Example:  The keyword list above was developed to find resources that discuss how texting while driving results in accidents.  Notice that there are synonyms (texting and "text messaging"), related terms ("cell phones" and texting), and spelling variations ("cell phone" and cellphone).  Using keywords when searching full-text requires consideration of various words that express an idea or concept.

Subject Headings

  • Predetermined "controlled vocabulary" database editors apply to resources to describe topical coverage of content
  • Can retrieve more precise search results because every article assigned that subject heading will be retrieved.
  • Provide less flexibility in a search
  • Can be combined with a keyword search to focus search results.
  • TIP: Consult database subject heading list or subject headings assigned to relevant resources

Example 1: In EBSCO's Academic Search Complete, clicking on the "Subject Terms" tab provides access to the entire subject heading list used in the database.  It also allows a search for specific subject terms.


Example 2:  A subject term can be incorporated into a keyword search by clicking on the down arrow next to "Select a Field" and selecting "Subject Terms" from the dropdown list.  Also, notice how subject headings are listed below the title of the resource providing another strategy for discovering subject headings used in the database.

When a search term is more than one word, enclose the phrase in quotation marks to retrieve more precise and accurate results.  Using quotation marks around a term will search it as a "chunk," searching for those particular words together in that order within the text of a resource. 


"cell phone"

"distracted driving"

"car accident"

TIP: In some databases, neglecting to enclose phrases in quotation marks will insert the AND Boolean connector between each word resulting in unintended search results.


Truncation provides an option to search for a root of a keyword in order to retrieve resources that include variations of that word.  This feature can be used to broaden search results, although some results may not be relevant.  To truncate a keyword, type an asterisk (*) following the root of the word.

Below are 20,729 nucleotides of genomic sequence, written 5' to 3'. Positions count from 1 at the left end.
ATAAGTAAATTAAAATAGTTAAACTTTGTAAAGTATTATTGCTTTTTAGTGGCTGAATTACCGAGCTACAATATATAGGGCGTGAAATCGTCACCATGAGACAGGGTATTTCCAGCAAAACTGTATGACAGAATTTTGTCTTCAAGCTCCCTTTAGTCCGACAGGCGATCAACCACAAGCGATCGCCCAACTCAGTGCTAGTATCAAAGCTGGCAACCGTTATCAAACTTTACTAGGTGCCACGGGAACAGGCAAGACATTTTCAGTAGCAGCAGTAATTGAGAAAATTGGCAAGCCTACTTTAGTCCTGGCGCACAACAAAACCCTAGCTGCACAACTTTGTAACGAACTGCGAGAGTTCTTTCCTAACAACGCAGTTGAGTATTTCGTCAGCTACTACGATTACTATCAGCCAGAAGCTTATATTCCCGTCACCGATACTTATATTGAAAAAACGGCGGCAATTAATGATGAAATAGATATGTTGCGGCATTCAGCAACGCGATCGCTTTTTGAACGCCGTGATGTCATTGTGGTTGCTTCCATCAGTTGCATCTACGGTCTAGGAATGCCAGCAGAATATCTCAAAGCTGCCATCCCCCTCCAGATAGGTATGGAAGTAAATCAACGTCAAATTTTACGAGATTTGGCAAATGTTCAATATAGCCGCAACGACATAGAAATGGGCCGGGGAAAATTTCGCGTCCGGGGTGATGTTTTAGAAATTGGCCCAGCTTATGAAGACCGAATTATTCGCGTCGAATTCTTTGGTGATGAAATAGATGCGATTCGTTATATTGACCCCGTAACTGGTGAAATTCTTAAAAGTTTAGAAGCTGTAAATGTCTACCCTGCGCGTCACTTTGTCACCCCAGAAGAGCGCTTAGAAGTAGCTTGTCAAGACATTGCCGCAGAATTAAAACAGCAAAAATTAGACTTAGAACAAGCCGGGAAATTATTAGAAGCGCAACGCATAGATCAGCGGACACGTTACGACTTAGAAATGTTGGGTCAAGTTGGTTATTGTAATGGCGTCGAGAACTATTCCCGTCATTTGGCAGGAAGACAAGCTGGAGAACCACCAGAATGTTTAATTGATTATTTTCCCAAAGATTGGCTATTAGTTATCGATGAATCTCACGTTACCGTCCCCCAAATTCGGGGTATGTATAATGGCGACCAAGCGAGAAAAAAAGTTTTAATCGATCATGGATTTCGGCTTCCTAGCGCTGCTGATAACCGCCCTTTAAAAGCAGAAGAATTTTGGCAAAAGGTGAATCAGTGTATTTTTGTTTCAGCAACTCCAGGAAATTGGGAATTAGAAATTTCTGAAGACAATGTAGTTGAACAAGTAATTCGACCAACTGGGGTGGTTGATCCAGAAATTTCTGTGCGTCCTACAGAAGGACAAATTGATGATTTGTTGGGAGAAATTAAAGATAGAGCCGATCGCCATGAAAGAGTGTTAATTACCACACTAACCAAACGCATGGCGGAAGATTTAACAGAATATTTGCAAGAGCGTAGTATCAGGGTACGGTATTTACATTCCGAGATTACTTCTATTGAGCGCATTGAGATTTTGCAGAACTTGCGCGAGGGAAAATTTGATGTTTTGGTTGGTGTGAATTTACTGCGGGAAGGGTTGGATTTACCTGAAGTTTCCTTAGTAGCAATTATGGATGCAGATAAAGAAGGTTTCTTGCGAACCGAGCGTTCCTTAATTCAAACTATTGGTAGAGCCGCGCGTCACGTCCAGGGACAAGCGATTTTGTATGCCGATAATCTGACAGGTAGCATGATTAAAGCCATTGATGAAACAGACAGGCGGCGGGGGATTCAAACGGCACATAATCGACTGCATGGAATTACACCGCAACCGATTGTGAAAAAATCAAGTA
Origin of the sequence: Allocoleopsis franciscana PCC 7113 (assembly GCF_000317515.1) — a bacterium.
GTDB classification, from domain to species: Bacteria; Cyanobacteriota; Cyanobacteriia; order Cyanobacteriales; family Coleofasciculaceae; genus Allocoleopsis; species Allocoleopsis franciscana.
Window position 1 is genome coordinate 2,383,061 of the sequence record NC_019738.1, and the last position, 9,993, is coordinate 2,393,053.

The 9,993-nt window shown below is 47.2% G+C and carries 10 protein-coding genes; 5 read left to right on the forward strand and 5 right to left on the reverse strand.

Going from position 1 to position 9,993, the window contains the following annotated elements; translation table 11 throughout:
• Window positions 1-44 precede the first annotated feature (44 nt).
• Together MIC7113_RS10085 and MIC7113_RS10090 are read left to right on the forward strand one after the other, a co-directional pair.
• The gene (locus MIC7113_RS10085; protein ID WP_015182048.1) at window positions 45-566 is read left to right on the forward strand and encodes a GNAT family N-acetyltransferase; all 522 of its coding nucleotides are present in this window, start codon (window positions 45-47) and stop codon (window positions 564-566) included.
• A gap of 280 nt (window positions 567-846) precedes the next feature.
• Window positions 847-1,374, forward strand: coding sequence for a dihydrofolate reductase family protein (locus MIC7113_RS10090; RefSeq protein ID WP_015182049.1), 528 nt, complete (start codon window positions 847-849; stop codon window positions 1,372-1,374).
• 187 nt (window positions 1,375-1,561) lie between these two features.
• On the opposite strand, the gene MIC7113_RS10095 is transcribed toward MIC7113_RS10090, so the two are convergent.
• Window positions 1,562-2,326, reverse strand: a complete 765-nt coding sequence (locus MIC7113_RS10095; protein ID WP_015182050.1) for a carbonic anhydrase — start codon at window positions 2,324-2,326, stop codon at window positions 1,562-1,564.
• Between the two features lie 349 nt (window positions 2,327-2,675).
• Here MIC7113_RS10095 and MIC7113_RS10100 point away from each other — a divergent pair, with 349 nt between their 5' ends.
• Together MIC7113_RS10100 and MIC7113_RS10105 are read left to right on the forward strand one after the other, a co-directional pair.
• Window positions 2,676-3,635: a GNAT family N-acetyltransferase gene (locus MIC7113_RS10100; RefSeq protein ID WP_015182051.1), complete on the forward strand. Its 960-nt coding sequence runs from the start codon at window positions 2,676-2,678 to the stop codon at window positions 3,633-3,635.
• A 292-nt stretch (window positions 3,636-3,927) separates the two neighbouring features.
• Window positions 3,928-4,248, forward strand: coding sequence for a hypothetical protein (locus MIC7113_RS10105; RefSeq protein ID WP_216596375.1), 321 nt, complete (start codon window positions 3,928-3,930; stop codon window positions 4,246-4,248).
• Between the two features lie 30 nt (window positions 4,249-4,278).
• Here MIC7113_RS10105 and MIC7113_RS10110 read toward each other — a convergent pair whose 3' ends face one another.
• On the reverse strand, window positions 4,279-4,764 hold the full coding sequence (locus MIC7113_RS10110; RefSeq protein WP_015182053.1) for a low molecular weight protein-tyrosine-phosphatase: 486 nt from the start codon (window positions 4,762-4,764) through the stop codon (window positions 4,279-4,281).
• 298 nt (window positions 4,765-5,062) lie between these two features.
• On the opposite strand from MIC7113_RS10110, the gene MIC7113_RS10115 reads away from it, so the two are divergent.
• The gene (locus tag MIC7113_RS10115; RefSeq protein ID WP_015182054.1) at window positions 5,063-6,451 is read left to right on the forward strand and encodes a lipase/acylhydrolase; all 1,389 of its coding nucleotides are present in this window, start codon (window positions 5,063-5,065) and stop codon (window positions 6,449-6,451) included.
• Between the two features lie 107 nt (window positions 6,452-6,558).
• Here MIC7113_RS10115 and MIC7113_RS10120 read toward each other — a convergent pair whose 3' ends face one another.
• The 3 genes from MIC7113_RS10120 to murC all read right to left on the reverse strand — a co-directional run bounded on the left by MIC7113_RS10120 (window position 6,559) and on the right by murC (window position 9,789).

For example:


Library databases provide a variety of tools to limit and refine search results.  Limiters provide the ability to limit search results to resources having specified characteristics including:

  • Full text
  • Resource type
  • Publication date
  • Language
  • Geographic location
  • Subject

In both the EBSCO and ProQuest databases, the limiting tools are located in the left panel of the results page.

                                                 EBSCO                                                     ProQuest


The short video below provides a demonstration of how to use limiters to refine a list of search results.

Each resource in a library database is stored in a record.  In addition to the full-text of the resources, searchable Fields are attached that typically include:

  • Author
  • Title
  • Journal title
  • Date of Publication
  • Abstract
  • Subject Headings
  • Publisher

Incorporating Fields into your search can assist in focusing and refining search results by limiting the results to those resources that include specific information in a particular field.

In both EBSCO and ProQuest databases, selecting the Advanced Search option will allow Fields to be included in a search.

For example, in the Advanced Search option in EBSCO's Academic Search Complete database, clicking on the down arrow next to "Select a Field" provides a list of fields that can be searched within that database.  Select the field and enter the information in the text box to the left to use this feature.

Stop words are short, commonly used words--articles, prepositions, and pronouns-- that are automatically dropped from a search.  Typical stop words include:

  • a
  • an
  • and
  • the
  • also
  • but
  • for
  • in
  • is
  • of
  • so
  • which
  • when
  • was

In library databases, a stop word will not be searched even if it is included in a phrase enclosed in quotation marks.  In some instances, a word will be substituted for the stop word to allow for the other words in the phrase to be searched in proximity to one another within the text of the resource.

For example, if you searched company of America, your result list will include these variatons:

  • company in America
  • company of America
  • company for America

This short video demonstrates how to create a search string -- keywords connected with Boolean operators -- to use in a library database search to retrieve relevant resources for any research assignment.

Health Information Technician Career Information


Click the link below to view/save this document as a PDF.

Common Interview Questions

More often than not you will likely encounter a variety of standard interview questions no matter what your degree field and it is best to always be prepared; here are some common questions, as well as tips on how you will want to approach an answer, that you may see during your next interview!

Q. Tell me about yourself
A. This is a dreaded, classic, open-ended interview question and likely to be amount the first. It’s your chance to introduce your qualifications, good work habits, etc. Keep it mostly work and career related.